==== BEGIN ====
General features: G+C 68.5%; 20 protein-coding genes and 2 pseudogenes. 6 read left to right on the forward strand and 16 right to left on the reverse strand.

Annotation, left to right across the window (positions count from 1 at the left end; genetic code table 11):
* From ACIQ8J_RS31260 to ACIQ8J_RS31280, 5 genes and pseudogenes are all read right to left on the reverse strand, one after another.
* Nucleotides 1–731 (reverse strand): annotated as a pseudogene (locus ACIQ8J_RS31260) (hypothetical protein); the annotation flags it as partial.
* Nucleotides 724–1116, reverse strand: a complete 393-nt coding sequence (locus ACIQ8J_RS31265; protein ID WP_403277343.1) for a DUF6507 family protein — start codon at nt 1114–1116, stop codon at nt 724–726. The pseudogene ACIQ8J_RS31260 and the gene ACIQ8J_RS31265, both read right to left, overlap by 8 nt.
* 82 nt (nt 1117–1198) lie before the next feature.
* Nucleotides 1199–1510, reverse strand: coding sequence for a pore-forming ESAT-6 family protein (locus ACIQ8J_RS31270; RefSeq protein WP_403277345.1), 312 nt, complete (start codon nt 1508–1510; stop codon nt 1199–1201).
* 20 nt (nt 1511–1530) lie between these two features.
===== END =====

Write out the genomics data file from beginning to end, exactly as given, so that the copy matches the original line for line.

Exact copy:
General features: G+C 68.5%; 20 protein-coding genes and 2 pseudogenes. 6 read left to right on the forward strand and 16 right to left on the reverse strand.

Annotation, left to right across the window (positions count from 1 at the left end; genetic code table 11):
* From ACIQ8J_RS31260 to ACIQ8J_RS31280, 5 genes and pseudogenes are all read right to left on the reverse strand, one after another.
* Nucleotides 1–731 (reverse strand): annotated as a pseudogene (locus ACIQ8J_RS31260) (hypothetical protein); the annotation flags it as partial.
* Nucleotides 724–1116, reverse strand: a complete 393-nt coding sequence (locus ACIQ8J_RS31265; protein ID WP_403277343.1) for a DUF6507 family protein — start codon at nt 1114–1116, stop codon at nt 724–726. The pseudogene ACIQ8J_RS31260 and the gene ACIQ8J_RS31265, both read right to left, overlap by 8 nt.
* 82 nt (nt 1117–1198) lie before the next feature.
* Nucleotides 1199–1510, reverse strand: coding sequence for a pore-forming ESAT-6 family protein (locus ACIQ8J_RS31270; RefSeq protein WP_403277345.1), 312 nt, complete (start codon nt 1508–1510; stop codon nt 1199–1201).
* 20 nt (nt 1511–1530) lie between these two features.